Alburnus Maior/CEE Bankwatch Network/Friends of the Earth International /Greenpeace CEE/Mineral Policy Center /MiningWatch Canada
Bucharest, Romania, Washington DC, October 11,2002 – Today, the International Finance Corporation (IFC), the World Bank’s private lending arm, announced that it would not financially support the controversial Rosia Montana gold mine project in Romania’s Apuseni mountains. The project had come under fire from an international coalition of NGOs based on flaws in the project proposal and concerns about Gabriel Resources, the project sponsor. In an official statement, the IFC said that it had “concluded that it is in everybody’s best interest that we do not pursue discussions with the company regarding IFC’s involvement in the [Rosia Montana] project.”
Romanian activists and FoEI Chair Ricardo Navarro urge World Bank
President Wolfensohn not to finance the gold mine (Sept 2002)
The Rosia Montana project, if realized, would be Europe’s largest open-cast gold mining operation. Gabriel Resources’ plan, in order to be economically feasible, would transform the valley of Rosia Montana, the oldest documented settlement in Romania, into four open-pit mines. The neighboring valley of Corna would be converted into an unlined cyanide storage ‘pond’ covering a surface of up to 600 hectares, held back by a 180-meter high dam. The pits would generate roughly 196.4 million tons of cyanide-laced waste. The international coalition that opposed the mine pointed to the disastrous experience at the Baia Mare gold mine in Romania, where a cyanide spill in 2000 polluted the Tisza and Danube Rivers, contaminating the drinking water supplies of 2.5 million people and killing 1200 tons of fish.
In order to make way for this mega-project, more than 2000 people would have to be relocated. Many are subsistence farmers who do not wish to leave their lands. The IFC had projected that the mine would employ a workforce of 250 to 300 people over the mine’s estimated lifespan of 15 years.
Toronto-based company Gabriel Resources (registered in Barbados) had approached the IFC for a loan rumored to be approximately $250 million. The company has no previous mining experience. According to Dundee Securities, Gabriel Resource’s founder and chairman Frank Timis has two convictions for possessing heroin with the intent to sell. An earlier venture of Mr Timis, a Ukrainian petrol company, had been barred from the Toronto stock exchange. Gabriel Resources (T.GBU) is currently listed on the Toronto exchange.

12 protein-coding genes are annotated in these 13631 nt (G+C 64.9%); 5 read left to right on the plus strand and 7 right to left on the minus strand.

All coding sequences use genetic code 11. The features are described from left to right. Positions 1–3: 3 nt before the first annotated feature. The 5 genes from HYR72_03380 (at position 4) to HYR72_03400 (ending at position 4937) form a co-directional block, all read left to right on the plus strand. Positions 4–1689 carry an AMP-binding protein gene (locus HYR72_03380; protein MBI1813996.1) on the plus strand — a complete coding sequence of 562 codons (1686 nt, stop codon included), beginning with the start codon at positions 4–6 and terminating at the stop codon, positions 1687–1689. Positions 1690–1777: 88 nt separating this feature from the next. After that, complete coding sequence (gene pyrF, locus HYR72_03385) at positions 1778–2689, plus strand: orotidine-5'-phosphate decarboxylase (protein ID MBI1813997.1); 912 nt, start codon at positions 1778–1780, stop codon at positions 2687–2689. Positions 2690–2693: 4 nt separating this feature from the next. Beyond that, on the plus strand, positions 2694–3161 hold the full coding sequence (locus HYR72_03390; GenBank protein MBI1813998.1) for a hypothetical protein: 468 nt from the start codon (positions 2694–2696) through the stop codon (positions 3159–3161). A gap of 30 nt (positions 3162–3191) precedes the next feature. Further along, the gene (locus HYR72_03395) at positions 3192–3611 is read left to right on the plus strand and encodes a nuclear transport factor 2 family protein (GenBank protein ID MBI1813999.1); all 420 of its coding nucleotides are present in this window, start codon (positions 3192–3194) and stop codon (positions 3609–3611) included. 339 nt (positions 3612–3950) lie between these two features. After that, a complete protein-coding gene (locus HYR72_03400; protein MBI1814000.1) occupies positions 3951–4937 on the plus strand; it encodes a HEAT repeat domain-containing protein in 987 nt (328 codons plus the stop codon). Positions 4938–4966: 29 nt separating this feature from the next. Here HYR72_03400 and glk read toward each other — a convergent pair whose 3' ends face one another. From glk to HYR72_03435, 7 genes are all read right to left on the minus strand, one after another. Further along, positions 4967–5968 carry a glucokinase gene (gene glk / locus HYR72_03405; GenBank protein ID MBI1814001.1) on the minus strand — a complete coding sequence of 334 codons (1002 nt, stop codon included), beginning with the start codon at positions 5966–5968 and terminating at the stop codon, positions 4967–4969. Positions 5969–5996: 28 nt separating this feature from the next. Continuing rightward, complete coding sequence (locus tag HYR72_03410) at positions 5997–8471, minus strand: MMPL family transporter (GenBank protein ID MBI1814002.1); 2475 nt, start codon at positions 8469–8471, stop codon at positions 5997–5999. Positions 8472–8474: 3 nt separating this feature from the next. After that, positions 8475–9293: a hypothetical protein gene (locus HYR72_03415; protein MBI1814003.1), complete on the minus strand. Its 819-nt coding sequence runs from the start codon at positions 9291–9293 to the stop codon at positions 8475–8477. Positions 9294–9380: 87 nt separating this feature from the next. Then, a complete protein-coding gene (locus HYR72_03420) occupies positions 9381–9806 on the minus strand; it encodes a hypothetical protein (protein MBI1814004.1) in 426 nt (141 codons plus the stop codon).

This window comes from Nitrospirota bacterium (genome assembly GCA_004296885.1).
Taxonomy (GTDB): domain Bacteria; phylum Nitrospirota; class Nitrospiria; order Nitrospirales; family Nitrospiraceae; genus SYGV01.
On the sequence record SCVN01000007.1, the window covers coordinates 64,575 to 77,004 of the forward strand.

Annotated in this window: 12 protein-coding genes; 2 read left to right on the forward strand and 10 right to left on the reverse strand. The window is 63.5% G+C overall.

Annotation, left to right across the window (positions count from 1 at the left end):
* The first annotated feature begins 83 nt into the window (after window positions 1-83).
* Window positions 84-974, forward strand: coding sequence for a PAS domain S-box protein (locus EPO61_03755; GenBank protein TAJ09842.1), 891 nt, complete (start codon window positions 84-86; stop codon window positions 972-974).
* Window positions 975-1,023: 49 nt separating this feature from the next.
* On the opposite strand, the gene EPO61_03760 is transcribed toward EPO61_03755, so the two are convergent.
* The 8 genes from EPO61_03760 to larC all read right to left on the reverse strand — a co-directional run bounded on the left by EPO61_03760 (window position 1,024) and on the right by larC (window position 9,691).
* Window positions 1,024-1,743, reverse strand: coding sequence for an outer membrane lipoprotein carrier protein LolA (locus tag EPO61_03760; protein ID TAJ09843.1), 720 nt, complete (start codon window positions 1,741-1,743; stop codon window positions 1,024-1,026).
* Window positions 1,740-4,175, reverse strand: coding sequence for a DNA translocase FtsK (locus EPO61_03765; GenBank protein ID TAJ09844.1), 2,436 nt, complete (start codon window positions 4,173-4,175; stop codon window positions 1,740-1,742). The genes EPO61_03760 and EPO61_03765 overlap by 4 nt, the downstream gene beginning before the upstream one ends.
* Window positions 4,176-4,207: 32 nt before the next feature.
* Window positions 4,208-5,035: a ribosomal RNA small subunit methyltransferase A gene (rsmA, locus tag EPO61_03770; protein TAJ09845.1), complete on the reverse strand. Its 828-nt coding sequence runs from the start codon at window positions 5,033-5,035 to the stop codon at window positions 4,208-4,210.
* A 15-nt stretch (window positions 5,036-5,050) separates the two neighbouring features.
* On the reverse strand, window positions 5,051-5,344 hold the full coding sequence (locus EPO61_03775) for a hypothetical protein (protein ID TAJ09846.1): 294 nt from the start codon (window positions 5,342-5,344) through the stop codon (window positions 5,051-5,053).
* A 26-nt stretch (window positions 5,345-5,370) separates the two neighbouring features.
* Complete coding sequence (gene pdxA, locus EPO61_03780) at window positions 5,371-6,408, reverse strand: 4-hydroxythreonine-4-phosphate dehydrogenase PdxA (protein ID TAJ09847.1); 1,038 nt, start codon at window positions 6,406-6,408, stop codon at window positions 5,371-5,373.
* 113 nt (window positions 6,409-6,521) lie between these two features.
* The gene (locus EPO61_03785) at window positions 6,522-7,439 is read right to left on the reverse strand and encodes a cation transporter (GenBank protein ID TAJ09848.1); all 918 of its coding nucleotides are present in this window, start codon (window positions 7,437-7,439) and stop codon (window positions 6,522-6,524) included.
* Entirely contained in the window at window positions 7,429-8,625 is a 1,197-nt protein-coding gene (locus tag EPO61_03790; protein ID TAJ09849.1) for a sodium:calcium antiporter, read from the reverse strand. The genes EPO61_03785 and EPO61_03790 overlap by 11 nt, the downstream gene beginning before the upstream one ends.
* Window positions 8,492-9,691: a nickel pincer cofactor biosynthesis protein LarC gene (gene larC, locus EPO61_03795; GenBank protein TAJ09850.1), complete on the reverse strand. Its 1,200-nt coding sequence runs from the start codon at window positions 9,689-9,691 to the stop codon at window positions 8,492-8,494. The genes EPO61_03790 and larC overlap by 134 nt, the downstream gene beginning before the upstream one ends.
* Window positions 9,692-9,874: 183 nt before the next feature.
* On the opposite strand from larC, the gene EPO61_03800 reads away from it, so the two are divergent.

In March this year, the mining company started an aggressive relocation program, in the absence of adequate public hearings or any Environmental Impact Assessment (EIA) studies. Toronto-based Planning Alliance is responsible for the resettlement. Prior to working with Gabriel Resources, it had been involved with the controversial relocation of 20,000 people at the Gold Fields mine in Tarkwa, Ghana.
The NGO coalition that opposes the project welcomed the IFC’s statement. Eugen David, president of Alburnus Maior, the local community group, said, “For well over two years we have been confronted on a daily basis with a psychological war to make way for the project. Today marks an important victory in our struggle to keep our land for our children. We are overjoyed and congratulate the IFC for its decision. We hope that other financial insitutions and banks will follow suit and pull out or refrain from investing in this speculative, unprofitable and unsustainable project that will only increase pollution, poverty and corruption.”
Other members of the international coalition include CEE Bankwatch Network, Mineral Policy Center (Washington, DC), Friends of the Earth International (Amsterdam) and Greenpeace CEE (Vienna).
Jozsef Feiler of CEE Bankwatch Network said, “The IFC’s wise decision points out the low investment quality and troubled nature of the project as proposed by Gabriel Resources. We hope that those investing in this inflated project will take the IFC’s judgment as a signal to look for a feasible and profitable alternative to this boondoggle.” Payal Sampat of Mineral Policy Center in Washington, DC added: “This sends a powerful signal to all lenders: reject projects that communities have opposed. The World Bank and private banks should apply this precedent to all future lending decisions.”
‘Investing in this project would be incompatible with the World Bank Group’s current Extractive Industries Review’, said Johan Frijns of Friends of the Earth International. ‘If the Bank sincerely wants to draw lessons from the outcome of this review process, it should not consider any new mining or oil projects during this time’.
The project was also heavily criticised by a group of 83 Economics professors from Romania’s renowned ASE university as well as by a host of international archaeologists who are extremly worried about the project’s destructive impact on the area’s unique Roman mine galleries and other archaeological treasures.
FOR MORE INFORMATION VISIT www.rosiamontana.org OR CONTACT
Francoise Heidebroek, Alburnus Maior (English) +40 7232 30790
Eugen David, Alburnus Maior (Romanian) +40 7402 80309
Joszef Feiler, CEE Bankwatch Network +36 30 436 5122
Joan Kuyek, MiningWatch Canada +1 613 569 3439
Payal Sampat, Mineral Policy Center +1 202 887 1872 x. 210
Johan Frijns, Friends of the Earth International +31 20 622 1369